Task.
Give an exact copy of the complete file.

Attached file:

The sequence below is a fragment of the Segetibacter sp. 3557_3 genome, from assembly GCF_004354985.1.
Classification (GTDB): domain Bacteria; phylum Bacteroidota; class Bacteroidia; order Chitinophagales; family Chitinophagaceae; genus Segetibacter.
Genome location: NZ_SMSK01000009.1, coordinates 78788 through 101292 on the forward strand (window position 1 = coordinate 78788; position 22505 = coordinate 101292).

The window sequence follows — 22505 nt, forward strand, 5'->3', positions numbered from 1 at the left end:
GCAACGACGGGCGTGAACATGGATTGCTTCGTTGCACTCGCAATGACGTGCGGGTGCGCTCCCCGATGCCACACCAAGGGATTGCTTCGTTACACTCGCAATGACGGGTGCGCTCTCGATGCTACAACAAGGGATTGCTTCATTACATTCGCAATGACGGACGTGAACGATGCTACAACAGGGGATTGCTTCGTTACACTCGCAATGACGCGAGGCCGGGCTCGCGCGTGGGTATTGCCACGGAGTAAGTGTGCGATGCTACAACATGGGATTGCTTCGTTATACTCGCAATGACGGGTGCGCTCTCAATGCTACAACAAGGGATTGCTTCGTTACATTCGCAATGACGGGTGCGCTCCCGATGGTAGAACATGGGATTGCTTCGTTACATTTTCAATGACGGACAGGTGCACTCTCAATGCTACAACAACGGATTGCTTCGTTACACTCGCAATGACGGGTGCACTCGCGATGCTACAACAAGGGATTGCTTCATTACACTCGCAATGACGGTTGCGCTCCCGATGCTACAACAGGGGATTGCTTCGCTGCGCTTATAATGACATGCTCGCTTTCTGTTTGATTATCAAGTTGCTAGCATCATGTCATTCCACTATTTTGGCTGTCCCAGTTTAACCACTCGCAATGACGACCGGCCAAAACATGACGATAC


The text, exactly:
The sequence below is a fragment of the Segetibacter sp. 3557_3 genome, from assembly GCF_004354985.1.
Classification (GTDB): domain Bacteria; phylum Bacteroidota; class Bacteroidia; order Chitinophagales; family Chitinophagaceae; genus Segetibacter.
Genome location: NZ_SMSK01000009.1, coordinates 78788 through 101292 on the forward strand (window position 1 = coordinate 78788; position 22505 = coordinate 101292).

The window sequence follows — 22505 nt, forward strand, 5'->3', positions numbered from 1 at the left end:
GCAACGACGGGCGTGAACATGGATTGCTTCGTTGCACTCGCAATGACGTGCGGGTGCGCTCCCCGATGCCACACCAAGGGATTGCTTCGTTACACTCGCAATGACGGGTGCGCTCTCGATGCTACAACAAGGGATTGCTTCATTACATTCGCAATGACGGACGTGAACGATGCTACAACAGGGGATTGCTTCGTTACACTCGCAATGACGCGAGGCCGGGCTCGCGCGTGGGTATTGCCACGGAGTAAGTGTGCGATGCTACAACATGGGATTGCTTCGTTATACTCGCAATGACGGGTGCGCTCTCAATGCTACAACAAGGGATTGCTTCGTTACATTCGCAATGACGGGTGCGCTCCCGATGGTAGAACATGGGATTGCTTCGTTACATTTTCAATGACGGACAGGTGCACTCTCAATGCTACAACAACGGATTGCTTCGTTACACTCGCAATGACGGGTGCACTCGCGATGCTACAACAAGGGATTGCTTCATTACACTCGCAATGACGGTTGCGCTCCCGATGCTACAACAGGGGATTGCTTCGCTGCGCTTATAATGACATGCTCGCTTTCTGTTTGATTATCAAGTTGCTAGCATCATGTCATTCCACTATTTTGGCTGTCCCAGTTTAACCACTCGCAATGACGACCGGCCAAAACATGACGATAC